State parks can at first seem a bit tame in comparison — many consist of forest, hiking trails, maybe a lake with a swimming beach. They’re meant to provide easy access to the natural world (when budget cuts aren’t reducing it, that is). None of us can visit on a whim, say, the deepest lake in the Western Hemisphere, formed by a collapsed volcano. But in the two free days we have each week, we can fairly easy get to Lums Pond State Park or Cherry Creek State Park or Mashamoquet Brook State Park.

But they are a much more idiosyncratic bunch. Some have surprising histories, such as New Jersey’s Parvin State Park. The park was built by the Civilian Conservation Corps, the public works program that created more than 800 state parks between 1933 and 1942. During World War II, Parvin served as a summer camp for the children of uprooted Japanese-Americans, then as a POW camp for German soldiers, and later as a temporary home for the Kalmyks of southeast Europe who had avoided Soviet deportation to Central Asia. Today it offers canoeing, swimming, and picnic tables with grills.

Other parks are notable for their non-epic invocation of the epic ideal, such as Nebraska’s Smith Falls, established around the state’s highest waterfall; you may never have considered whether a place as flat-seeming as Nebraska even had a waterfall, but it does, and Nebraska thought enough of the feature to set it aside as something to look at and enjoy. Visit Leonard Harrison State Park and you can see the Grand Canyon of Pennsylvania. And then there’s Oklahoma’s Little Sahara State Park, whose sandy landscapes inspired allusions to the brutal African desert but whose main warning is, “You must bring your own Dune Buggy to ride dunes.”

The beauty of state parks is that you don’t need a waterfall or Little Sahara to have one. You don’t even need an area all that natural. California’s Eastshore State Park on the San Francisco Bay sits, in part, on former attempts to fill the East Bay. “[T]he shoreline reflects the influences of both natural systems and human intervention,” according to the park’s general plan, “with natural features, such as tidal marshes and sand and gravel beaches, intermingled with man-made elements, such as engineered revetments, construction rubble, and other debris.” Massachusetts’ Pope John Paul II Park Reservation was once a landfill and drive-in theater.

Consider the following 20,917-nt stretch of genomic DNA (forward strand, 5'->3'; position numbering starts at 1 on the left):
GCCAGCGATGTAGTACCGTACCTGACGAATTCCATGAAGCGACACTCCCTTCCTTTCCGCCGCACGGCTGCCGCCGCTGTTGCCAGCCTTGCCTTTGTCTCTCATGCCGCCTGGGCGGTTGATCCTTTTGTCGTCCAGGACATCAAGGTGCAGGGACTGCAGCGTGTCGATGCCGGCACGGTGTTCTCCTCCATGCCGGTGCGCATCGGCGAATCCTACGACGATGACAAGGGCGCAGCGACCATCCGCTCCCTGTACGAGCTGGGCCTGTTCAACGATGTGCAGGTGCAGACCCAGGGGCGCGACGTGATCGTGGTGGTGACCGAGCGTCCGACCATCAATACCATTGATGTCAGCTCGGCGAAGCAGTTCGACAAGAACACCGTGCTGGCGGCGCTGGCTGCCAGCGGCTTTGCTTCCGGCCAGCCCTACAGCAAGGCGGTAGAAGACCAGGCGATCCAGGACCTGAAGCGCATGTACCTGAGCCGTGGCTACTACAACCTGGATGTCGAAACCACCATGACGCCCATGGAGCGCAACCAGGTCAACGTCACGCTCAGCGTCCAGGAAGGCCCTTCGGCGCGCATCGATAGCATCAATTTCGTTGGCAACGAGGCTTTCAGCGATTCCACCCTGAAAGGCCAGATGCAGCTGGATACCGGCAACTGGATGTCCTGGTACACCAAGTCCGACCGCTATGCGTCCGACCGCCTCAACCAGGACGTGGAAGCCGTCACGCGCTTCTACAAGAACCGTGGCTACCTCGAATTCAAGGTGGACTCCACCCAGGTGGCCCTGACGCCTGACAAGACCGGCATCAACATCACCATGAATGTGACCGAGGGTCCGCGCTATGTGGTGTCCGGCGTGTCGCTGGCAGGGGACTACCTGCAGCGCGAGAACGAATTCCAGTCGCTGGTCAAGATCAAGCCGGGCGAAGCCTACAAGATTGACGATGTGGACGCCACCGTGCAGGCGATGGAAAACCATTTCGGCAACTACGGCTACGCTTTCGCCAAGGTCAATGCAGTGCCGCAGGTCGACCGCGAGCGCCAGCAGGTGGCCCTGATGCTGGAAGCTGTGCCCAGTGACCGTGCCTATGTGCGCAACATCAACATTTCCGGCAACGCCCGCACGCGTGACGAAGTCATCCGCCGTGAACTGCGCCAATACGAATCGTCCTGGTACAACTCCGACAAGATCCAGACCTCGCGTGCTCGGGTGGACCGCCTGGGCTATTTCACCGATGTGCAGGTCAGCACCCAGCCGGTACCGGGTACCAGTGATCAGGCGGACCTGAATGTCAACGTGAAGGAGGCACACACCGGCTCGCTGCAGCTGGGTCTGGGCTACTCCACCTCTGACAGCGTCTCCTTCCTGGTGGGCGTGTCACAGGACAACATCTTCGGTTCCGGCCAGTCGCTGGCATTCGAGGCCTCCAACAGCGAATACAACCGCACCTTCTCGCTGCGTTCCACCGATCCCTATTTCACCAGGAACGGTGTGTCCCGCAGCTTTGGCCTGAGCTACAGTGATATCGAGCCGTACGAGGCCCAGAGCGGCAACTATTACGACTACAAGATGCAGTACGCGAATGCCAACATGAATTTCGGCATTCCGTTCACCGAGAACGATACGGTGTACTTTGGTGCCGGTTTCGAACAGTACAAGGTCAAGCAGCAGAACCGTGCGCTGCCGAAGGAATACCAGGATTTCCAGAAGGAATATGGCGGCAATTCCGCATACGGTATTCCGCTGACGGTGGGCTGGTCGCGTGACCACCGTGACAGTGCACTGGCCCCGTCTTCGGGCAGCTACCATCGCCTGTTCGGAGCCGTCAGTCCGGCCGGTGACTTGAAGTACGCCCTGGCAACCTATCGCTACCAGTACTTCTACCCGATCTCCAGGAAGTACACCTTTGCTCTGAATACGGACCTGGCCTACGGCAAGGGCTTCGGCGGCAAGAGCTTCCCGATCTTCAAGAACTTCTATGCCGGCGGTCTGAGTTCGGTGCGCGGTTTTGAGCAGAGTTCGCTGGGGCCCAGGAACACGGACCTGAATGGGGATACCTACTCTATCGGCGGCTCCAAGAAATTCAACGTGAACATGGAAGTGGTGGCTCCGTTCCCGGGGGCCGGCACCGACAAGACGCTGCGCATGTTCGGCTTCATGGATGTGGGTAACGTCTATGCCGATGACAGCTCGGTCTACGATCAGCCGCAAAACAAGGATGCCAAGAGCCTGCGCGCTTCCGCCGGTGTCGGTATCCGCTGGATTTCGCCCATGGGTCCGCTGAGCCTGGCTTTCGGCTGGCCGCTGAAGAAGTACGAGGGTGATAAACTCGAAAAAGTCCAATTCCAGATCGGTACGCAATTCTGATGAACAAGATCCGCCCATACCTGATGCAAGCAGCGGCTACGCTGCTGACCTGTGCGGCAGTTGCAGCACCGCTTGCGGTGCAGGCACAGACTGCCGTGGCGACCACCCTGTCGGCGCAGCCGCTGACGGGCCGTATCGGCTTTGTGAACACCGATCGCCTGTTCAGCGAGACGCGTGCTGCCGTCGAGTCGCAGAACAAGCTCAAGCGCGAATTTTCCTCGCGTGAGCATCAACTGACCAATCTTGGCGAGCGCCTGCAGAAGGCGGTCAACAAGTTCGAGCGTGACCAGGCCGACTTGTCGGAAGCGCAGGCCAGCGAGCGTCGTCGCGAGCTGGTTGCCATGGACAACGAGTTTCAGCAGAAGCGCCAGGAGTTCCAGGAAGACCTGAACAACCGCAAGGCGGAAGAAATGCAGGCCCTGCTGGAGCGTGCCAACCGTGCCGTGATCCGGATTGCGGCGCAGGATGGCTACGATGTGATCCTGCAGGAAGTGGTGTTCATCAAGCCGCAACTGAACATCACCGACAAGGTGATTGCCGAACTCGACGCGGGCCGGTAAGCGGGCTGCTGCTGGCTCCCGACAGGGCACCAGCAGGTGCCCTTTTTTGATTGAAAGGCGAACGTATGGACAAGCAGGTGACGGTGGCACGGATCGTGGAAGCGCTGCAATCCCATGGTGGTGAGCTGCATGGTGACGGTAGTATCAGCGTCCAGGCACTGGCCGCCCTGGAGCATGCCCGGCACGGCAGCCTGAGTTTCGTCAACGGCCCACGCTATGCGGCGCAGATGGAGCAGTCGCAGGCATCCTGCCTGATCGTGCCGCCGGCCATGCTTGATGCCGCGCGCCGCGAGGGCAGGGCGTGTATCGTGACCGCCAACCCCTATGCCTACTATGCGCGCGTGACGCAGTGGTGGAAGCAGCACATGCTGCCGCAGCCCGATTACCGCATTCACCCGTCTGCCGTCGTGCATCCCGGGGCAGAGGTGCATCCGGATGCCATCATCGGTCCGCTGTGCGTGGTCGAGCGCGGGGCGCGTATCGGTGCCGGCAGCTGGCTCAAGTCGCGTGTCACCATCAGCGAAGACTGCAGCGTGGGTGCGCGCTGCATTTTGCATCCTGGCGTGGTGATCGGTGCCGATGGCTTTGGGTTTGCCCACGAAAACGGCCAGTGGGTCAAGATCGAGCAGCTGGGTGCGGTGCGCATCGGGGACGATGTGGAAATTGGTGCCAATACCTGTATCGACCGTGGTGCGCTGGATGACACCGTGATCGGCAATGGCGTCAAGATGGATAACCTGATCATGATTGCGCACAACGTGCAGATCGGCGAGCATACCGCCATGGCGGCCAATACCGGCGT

Every state park falls under the purview of some state agency. In Alabama, for instance, that’s the Department of Conservation and Natural Resources. Most states have “natural resources” as part of the department name. Others, like Idaho, play up the human-use aspect of the parks with names such as the Department of Parks and Recreation. Connecticut offers Environmental Protection, while Rhode Island practices Environmental Management and Delaware exerts Environmental Control. Louisiana — with its Department of Culture, Recreation, and Tourism — suggests that state parks aren’t so much about preserving the environment as they are about maintaining a place to have fun. Montana Fish, Wildlife, and Parks oversees that state’s parks; Nebraska is not as magnanimous to its wildlife: its parks are run by the Game and Parks Commission.

State parks are everywhere. According to the National Association of State Park Directors, there are more than 6,000 state park units in the 50 states. The system receives more than 725 million visits a year. And yet you’ll never see the state parks on any kind of national calendar, on the face of any coin. This is unfortunate, as the diversity of the parks and the states’ approaches to nature; the aspiration behind arguing that you may not have the Grand Canyon, but you have a grand canyon; the gumption of saying that when life hands you a landfill and former drive-in theater, make a state park, collectively create an identity as inspiring as the that of the national parks. I mean, if you’re going to have values embedded in nature, those seem like seem like pretty good ones to me. • 15 June 2010

 

Jesse Smith is a writer based in Philadelphia.